6 oz. ground turkey
1 yellow onion, minced
½ cup minced red bell pepper

1 clove garlic, minced
2 tsp Mexican Kitchen Cartel
1 cup diced tomatoes
1 15-ounce can black beans, rinsed
1 cup shredded Monterey Jack cheese
Method:
Cut the squash in half, lengthways, discard the seeds and bake the squash cut side down on a parchment lined baking sheet at 375°F until tender, about 30 minutes.
Separately cook the ground turkey in a large, preheated fry pan or skillet, over medium heat until lightly browned. Stir in the onion, bell pepper, garlic, chili powder and cumin. Continue stirring and cooking the mixture until it becomes very aromatic. Finally stir in the tomatoes and beans. Reduce heat to low and let the mixture simmer, covered, for 10-15 minutes. Season mixture to taste with salt, pepper and some hot sauce.
Once the squash are cooked, turn them over and fill them with the ground turkey mixture and top with cheese. Return filled squash to the oven and bake for another 5-10 minutes until the cheese is melted. Serve immediately.

Mexican Kitchen Cartel from The Spice co. naturally

 

Gastronomically yours,

October 7th, 2016

Going Cold Turkey

 

Looking in your refrigerator the days after Thanksgiving may be akin to an archaeological dig as you unearth all of the remnants of the previous day’s or week’s meals. It’s like an adult version of waking up after a college party and trying to chronologically piece together the recent events of your life. We tend to go a bit overboard with holidays and Thanksgiving rules with sovereignty like no other.

Coming down from any holiday is  a crash for some and to finish the binge a la cold turkey can be a rough ride. Trying to make sense out of the leftovers piled precariously in your fridge, garage or out of desperation for food salvation on the back deck can be a daunting task.

Presence of mind and the simple understanding that eating is a bodily function, not an Olympic event may assist us in transitioning ourselves and warding off symptoms of withdrawal. Cold turkey is archetypal as a Thanksgiving leftover, which ends up being reincarnated in sandwiches, soups, stews and the ever foreboding casserole for a few days after its sole intended feast. These culinary creations often become littered with bits of ham, mashed potatoes, stuffing, or cranberry sauce found sitting in the refrigerator, next to the turkey covered with torn bits of foil and plastic wrap.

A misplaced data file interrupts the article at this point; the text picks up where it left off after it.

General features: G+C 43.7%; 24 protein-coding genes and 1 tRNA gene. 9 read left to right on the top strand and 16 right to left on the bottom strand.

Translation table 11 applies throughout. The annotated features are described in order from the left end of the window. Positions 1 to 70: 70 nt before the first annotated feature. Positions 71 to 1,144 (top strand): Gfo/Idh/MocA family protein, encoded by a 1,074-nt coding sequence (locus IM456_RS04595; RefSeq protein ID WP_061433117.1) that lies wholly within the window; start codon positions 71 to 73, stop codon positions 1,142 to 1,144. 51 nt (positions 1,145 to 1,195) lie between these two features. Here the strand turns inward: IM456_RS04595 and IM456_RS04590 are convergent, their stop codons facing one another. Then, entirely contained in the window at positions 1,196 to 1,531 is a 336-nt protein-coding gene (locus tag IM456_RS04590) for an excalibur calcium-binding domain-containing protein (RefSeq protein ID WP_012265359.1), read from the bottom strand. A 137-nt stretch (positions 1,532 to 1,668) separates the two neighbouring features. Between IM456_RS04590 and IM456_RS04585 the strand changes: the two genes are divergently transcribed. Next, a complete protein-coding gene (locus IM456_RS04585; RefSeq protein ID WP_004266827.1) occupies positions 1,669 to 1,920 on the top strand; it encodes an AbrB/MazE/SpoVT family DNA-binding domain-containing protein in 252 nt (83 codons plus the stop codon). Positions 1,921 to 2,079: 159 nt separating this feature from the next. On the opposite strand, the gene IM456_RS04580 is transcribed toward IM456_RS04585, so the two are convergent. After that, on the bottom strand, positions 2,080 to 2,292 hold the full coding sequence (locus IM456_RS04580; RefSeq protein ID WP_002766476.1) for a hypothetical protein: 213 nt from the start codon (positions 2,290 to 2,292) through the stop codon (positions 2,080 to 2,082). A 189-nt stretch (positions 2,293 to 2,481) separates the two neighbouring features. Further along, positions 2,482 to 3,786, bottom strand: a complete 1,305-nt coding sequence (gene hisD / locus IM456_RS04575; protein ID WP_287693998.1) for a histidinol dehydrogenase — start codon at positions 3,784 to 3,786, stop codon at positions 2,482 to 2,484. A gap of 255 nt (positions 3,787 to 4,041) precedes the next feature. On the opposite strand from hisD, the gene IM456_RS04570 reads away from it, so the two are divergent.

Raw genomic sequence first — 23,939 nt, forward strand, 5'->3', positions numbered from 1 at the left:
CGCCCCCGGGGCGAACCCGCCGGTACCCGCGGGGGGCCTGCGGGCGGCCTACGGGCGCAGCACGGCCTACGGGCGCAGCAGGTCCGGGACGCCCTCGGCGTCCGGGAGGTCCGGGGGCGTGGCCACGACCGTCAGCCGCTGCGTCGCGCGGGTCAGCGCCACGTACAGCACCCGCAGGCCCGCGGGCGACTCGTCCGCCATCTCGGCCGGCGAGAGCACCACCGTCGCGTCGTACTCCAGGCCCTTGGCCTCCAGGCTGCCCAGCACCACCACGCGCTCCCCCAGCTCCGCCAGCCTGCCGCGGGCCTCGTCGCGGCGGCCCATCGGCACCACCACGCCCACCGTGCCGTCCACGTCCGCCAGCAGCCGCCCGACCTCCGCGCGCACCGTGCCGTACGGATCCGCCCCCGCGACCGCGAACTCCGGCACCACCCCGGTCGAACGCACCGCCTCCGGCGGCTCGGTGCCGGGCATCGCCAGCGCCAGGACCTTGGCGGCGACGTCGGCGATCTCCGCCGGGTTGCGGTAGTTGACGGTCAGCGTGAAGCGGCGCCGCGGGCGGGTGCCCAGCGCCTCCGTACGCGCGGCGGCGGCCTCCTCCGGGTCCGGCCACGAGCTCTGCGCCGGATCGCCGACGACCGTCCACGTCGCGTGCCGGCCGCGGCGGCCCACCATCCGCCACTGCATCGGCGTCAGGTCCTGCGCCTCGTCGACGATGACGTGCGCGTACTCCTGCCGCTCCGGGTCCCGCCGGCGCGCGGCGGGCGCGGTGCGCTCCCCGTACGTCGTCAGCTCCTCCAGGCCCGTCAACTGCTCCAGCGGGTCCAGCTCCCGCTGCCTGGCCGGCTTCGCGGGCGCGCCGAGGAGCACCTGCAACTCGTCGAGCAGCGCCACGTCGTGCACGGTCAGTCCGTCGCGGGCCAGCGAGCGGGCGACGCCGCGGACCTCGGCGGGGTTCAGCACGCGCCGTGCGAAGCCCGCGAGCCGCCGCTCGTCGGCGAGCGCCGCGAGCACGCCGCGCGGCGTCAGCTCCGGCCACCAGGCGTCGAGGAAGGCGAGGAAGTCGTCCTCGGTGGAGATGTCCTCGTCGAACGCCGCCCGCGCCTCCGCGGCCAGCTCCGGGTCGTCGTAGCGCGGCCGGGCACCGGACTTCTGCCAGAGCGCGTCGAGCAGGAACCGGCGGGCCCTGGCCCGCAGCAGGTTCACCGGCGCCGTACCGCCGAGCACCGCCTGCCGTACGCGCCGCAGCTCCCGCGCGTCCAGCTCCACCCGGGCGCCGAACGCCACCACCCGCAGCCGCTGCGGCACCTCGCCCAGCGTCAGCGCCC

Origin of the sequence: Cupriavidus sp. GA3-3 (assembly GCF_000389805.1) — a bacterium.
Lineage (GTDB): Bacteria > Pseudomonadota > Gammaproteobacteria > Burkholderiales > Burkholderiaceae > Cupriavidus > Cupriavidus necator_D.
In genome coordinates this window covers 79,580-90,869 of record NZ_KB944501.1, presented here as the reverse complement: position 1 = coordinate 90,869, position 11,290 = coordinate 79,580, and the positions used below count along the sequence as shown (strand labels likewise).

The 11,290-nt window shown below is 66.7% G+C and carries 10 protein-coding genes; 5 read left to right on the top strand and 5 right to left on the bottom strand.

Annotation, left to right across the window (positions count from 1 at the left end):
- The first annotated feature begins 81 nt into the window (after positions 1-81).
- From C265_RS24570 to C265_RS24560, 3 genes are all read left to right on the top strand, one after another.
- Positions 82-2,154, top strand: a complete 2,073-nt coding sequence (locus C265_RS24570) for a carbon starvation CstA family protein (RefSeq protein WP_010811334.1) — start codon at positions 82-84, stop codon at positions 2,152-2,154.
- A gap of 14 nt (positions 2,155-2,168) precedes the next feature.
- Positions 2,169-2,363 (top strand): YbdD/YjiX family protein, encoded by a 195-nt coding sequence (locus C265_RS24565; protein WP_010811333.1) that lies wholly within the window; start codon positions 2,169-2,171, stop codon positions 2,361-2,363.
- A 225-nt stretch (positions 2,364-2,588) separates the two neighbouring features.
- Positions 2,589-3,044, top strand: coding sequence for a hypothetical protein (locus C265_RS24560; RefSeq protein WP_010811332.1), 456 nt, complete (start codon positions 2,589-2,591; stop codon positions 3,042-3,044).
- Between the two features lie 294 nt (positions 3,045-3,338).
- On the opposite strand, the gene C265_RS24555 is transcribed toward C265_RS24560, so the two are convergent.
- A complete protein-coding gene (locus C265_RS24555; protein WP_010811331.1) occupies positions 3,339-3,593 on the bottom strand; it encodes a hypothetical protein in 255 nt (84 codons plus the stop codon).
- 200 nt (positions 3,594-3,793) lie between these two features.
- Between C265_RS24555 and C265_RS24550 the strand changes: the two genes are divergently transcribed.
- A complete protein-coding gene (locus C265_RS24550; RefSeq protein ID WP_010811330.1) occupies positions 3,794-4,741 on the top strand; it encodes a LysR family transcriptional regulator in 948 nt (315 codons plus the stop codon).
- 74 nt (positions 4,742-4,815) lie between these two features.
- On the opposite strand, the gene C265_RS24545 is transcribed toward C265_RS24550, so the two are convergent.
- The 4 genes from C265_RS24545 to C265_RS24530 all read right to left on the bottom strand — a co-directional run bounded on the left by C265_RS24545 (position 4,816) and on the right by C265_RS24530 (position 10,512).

The fate of your leftovers depends on when the food was prepared, how it was served, how long it sat out on the kitchen counter without being refrigerated and how you reheat them. Ultimately it is best not to produce so much food that you have leftovers. If your left-overs were left out on the counter for more than four hours, they are no longer leftovers, they are garbage. If your leftovers were properly stored in the refrigerator and cooled down to an internal temperature of 4°C or colder within 4 hours then you can reheat and serve them but only once. So do not pull out all of the food for leftovers and reheat them, just use what you need. When reheating your leftovers make sure that they reach an internal temperature of 74°C and discard the food if it does not reach that temperature within 2 hours and most importantly never add reheated food to fresh food.